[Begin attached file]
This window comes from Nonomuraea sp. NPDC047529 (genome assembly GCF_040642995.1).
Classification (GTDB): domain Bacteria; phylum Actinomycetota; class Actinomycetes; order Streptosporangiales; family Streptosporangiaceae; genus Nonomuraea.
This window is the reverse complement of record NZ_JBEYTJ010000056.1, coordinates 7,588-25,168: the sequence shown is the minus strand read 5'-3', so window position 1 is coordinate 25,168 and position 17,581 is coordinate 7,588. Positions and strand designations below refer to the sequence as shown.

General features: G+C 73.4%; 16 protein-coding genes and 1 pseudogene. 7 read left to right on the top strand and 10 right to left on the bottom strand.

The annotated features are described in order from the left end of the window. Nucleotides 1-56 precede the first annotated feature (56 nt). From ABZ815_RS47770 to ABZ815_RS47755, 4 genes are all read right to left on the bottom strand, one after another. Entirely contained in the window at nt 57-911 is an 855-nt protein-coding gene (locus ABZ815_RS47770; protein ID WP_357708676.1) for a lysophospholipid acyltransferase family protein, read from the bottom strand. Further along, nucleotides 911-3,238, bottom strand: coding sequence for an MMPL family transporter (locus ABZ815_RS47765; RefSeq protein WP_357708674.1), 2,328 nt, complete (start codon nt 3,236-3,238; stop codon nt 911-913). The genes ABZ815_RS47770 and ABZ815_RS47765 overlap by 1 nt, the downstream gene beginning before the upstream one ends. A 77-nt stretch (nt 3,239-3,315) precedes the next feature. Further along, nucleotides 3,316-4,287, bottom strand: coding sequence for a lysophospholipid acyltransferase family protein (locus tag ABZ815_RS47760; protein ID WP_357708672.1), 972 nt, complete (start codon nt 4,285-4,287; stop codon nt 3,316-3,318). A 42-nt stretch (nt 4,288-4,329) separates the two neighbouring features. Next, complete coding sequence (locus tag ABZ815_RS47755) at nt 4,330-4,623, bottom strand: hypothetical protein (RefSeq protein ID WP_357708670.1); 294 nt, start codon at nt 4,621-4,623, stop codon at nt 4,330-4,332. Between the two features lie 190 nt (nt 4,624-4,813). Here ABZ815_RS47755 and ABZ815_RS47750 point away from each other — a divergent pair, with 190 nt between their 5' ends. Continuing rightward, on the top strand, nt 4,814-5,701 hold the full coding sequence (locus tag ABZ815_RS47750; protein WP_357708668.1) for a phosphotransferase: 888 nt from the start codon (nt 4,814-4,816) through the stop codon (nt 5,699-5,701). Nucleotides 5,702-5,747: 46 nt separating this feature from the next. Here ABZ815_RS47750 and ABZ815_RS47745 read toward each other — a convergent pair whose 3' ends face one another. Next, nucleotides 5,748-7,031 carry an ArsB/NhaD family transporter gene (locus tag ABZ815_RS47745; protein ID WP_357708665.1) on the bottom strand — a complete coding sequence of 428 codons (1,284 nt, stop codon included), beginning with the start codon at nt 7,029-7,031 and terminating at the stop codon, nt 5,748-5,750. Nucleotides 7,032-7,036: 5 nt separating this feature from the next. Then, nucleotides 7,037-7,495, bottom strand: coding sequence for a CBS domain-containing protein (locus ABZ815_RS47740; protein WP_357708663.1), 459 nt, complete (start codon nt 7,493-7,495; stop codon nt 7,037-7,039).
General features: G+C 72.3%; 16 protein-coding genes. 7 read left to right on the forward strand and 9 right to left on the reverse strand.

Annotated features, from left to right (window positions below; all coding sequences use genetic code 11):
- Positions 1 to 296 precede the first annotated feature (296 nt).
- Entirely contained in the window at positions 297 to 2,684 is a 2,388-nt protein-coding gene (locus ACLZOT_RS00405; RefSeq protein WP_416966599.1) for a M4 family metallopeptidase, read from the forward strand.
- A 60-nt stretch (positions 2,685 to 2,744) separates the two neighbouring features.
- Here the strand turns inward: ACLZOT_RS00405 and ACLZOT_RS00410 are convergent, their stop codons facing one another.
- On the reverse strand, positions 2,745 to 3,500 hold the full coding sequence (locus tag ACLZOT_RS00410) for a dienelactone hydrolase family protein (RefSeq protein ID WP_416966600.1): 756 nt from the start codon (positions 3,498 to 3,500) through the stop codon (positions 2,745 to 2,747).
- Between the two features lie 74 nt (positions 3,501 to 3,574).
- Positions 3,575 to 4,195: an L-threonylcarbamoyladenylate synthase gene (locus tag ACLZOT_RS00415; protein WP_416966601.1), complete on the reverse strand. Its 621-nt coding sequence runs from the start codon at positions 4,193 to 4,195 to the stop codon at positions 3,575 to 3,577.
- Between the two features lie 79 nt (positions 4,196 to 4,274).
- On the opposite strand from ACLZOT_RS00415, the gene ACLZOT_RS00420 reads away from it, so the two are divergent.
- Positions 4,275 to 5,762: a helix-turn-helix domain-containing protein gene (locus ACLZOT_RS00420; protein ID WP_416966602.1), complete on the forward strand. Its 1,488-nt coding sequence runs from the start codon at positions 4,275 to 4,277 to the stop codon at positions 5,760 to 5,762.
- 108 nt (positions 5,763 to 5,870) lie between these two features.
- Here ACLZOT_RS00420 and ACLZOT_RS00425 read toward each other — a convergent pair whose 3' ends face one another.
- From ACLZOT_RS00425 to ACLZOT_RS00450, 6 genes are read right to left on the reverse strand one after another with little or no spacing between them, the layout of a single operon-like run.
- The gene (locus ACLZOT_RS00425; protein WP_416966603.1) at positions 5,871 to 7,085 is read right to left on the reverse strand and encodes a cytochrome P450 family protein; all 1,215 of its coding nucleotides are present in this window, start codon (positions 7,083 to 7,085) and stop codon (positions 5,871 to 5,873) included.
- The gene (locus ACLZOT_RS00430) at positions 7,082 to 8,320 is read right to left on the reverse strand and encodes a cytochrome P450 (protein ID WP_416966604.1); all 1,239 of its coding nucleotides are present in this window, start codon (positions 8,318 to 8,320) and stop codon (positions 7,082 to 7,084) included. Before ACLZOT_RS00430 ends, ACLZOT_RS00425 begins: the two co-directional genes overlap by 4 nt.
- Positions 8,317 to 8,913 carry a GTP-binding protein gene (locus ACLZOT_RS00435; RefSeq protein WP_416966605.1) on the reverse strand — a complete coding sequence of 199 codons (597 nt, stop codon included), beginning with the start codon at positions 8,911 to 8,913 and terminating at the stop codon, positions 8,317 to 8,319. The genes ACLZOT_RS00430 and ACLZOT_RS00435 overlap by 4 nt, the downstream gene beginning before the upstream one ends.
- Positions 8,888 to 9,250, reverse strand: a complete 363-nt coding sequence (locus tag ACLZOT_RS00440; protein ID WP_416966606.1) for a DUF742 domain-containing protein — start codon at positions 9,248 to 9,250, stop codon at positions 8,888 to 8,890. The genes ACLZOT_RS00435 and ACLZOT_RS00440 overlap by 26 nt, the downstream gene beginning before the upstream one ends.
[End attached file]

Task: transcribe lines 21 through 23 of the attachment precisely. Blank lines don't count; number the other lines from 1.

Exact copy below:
- The gene (locus ACLZOT_RS00425; protein WP_416966603.1) at positions 5,871 to 7,085 is read right to left on the reverse strand and encodes a cytochrome P450 family protein; all 1,215 of its coding nucleotides are present in this window, start codon (positions 7,083 to 7,085) and stop codon (positions 5,871 to 5,873) included.
- The gene (locus ACLZOT_RS00430) at positions 7,082 to 8,320 is read right to left on the reverse strand and encodes a cytochrome P450 (protein ID WP_416966604.1); all 1,239 of its coding nucleotides are present in this window, start codon (positions 8,318 to 8,320) and stop codon (positions 7,082 to 7,084) included. Before ACLZOT_RS00430 ends, ACLZOT_RS00425 begins: the two co-directional genes overlap by 4 nt.
- Positions 8,317 to 8,913 carry a GTP-binding protein gene (locus ACLZOT_RS00435; RefSeq protein WP_416966605.1) on the reverse strand — a complete coding sequence of 199 codons (597 nt, stop codon included), beginning with the start codon at positions 8,911 to 8,913 and terminating at the stop codon, positions 8,317 to 8,319. The genes ACLZOT_RS00430 and ACLZOT_RS00435 overlap by 4 nt, the downstream gene beginning before the upstream one ends.